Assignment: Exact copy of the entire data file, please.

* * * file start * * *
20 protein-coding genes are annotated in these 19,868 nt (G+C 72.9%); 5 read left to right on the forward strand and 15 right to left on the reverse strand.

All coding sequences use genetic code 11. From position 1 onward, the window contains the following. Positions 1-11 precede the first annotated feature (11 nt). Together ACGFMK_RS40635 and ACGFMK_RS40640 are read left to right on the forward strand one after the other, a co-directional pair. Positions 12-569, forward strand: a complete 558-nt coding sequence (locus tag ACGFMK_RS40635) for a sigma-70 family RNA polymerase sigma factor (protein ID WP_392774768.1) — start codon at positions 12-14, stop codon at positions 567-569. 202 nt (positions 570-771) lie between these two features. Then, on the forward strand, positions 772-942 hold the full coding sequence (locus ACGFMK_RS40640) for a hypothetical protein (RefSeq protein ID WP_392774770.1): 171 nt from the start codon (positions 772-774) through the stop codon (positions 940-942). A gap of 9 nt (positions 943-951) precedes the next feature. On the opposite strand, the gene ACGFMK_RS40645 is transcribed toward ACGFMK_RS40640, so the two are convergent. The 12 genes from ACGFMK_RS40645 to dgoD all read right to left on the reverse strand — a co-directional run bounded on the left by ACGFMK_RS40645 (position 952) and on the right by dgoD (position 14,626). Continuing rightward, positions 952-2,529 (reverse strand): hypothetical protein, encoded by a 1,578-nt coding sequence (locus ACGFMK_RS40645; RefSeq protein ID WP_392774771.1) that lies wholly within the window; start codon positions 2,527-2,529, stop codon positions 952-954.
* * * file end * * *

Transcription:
20 protein-coding genes are annotated in these 19,868 nt (G+C 72.9%); 5 read left to right on the forward strand and 15 right to left on the reverse strand.

All coding sequences use genetic code 11. From position 1 onward, the window contains the following. Positions 1-11 precede the first annotated feature (11 nt). Together ACGFMK_RS40635 and ACGFMK_RS40640 are read left to right on the forward strand one after the other, a co-directional pair. Positions 12-569, forward strand: a complete 558-nt coding sequence (locus tag ACGFMK_RS40635) for a sigma-70 family RNA polymerase sigma factor (protein ID WP_392774768.1) — start codon at positions 12-14, stop codon at positions 567-569. 202 nt (positions 570-771) lie between these two features. Then, on the forward strand, positions 772-942 hold the full coding sequence (locus ACGFMK_RS40640) for a hypothetical protein (RefSeq protein ID WP_392774770.1): 171 nt from the start codon (positions 772-774) through the stop codon (positions 940-942). A gap of 9 nt (positions 943-951) precedes the next feature. On the opposite strand, the gene ACGFMK_RS40645 is transcribed toward ACGFMK_RS40640, so the two are convergent. The 12 genes from ACGFMK_RS40645 to dgoD all read right to left on the reverse strand — a co-directional run bounded on the left by ACGFMK_RS40645 (position 952) and on the right by dgoD (position 14,626). Continuing rightward, positions 952-2,529 (reverse strand): hypothetical protein, encoded by a 1,578-nt coding sequence (locus ACGFMK_RS40645; RefSeq protein ID WP_392774771.1) that lies wholly within the window; start codon positions 2,527-2,529, stop codon positions 952-954.